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With religious freedom under threat, is there a way forward?

Editor’s note: At a Capitol Hill press conference today, U.S. Representative Chris Stewart (R-UT) announced the introduction of a proposed law called Fairness for All. The legislation, which was introduced into the House of Representatives, aims to ensure that the free and open exercise of religion cannot be eroded, regardless of future political trends. Seventh-day Adventist religious liberty advocates were among those who participated in the event to express their support. 

Therewas a time, not that long ago, when the idea of religious freedom was seen by almost everyone in society as a good thing, worthy of legal protection. But today this ideal—long revered as a foundational human right and a central value of the American Republic—has become tainted with controversy. In fact, within two decades, religious freedom has gone from being one of the most unifying ideas within America’s public discourse to one of its most polarizing. In opinion pieces nationwide, legal protections for religious freedom are now being called everything from “a sword for discriminating against others” to “outdated and unnecessary” in today’s pluralistic society. And for those who watch religious liberty trends or belong to a religious minority, this seismic shift in public attitudes is both unmistakable and worrying.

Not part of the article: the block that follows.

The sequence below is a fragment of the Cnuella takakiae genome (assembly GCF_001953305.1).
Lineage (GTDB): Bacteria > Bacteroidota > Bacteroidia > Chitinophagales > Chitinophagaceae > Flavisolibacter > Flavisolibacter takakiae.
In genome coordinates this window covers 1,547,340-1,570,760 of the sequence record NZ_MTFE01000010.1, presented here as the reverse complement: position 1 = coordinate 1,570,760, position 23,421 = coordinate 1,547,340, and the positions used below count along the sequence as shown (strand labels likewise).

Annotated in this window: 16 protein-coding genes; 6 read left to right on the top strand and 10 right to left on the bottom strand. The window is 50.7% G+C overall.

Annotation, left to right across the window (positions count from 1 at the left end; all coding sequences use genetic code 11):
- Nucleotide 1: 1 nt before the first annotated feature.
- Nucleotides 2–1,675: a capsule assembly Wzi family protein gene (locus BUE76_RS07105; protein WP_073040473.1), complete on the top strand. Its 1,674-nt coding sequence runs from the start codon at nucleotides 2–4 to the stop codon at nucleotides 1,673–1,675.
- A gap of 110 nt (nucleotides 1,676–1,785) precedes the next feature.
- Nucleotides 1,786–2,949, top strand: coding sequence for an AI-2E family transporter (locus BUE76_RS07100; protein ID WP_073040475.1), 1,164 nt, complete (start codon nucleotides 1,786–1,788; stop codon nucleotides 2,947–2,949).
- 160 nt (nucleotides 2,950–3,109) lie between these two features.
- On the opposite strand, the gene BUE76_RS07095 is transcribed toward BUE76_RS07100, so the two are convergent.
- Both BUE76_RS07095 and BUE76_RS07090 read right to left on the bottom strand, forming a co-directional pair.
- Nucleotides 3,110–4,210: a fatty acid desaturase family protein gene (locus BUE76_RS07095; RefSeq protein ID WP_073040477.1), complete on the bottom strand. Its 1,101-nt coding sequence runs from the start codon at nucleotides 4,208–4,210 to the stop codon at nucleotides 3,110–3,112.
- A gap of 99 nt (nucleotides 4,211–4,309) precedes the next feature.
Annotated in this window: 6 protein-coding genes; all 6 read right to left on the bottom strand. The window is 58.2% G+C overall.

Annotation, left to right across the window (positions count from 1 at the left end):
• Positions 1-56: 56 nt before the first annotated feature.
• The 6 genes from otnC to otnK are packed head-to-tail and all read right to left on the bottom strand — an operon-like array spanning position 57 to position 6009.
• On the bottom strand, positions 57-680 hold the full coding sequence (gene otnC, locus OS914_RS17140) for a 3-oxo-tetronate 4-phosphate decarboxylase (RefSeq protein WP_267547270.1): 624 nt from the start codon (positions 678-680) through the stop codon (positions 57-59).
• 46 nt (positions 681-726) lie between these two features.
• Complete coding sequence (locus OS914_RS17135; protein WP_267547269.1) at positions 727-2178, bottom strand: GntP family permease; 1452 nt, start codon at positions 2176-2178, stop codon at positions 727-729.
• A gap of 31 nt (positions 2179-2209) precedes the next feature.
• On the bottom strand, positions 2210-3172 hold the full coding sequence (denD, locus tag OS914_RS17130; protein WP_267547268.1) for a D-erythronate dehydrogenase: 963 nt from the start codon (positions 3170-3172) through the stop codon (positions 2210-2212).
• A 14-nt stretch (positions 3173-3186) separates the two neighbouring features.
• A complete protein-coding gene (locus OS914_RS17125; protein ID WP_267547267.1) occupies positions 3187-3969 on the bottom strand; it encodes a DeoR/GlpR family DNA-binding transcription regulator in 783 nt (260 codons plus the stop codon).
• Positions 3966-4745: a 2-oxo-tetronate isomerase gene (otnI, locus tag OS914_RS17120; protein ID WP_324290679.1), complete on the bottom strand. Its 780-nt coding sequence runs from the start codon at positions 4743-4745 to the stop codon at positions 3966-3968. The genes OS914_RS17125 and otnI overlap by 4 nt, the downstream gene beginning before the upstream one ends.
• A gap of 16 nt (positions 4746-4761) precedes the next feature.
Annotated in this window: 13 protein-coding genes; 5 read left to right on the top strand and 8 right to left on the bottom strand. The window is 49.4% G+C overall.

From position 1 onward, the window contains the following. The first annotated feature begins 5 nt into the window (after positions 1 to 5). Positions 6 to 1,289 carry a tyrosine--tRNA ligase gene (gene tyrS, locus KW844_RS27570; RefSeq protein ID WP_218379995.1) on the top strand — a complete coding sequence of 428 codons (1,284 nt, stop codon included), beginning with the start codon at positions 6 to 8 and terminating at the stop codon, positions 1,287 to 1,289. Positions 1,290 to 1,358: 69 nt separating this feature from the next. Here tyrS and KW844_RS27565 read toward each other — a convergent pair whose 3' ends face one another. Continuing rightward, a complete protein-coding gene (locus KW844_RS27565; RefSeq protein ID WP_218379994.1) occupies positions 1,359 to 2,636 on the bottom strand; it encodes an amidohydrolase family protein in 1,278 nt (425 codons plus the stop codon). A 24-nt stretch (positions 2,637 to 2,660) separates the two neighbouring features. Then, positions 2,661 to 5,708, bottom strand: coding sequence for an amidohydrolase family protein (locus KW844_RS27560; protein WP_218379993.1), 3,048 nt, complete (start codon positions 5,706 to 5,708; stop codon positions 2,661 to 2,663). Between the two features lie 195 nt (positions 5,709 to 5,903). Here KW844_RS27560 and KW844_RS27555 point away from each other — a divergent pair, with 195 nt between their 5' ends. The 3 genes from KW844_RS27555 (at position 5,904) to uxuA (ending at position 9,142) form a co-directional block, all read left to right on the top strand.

It doesn’t take long to locate the frontlines of this increasingly bitter culture war. It’s a dispute that is centered largely on the interplay between religious freedom protections and LGBT civil rights. Increasingly, people of faith who uphold a biblically based, traditional view of marriage and human relationships are cast as intolerant or bigoted.

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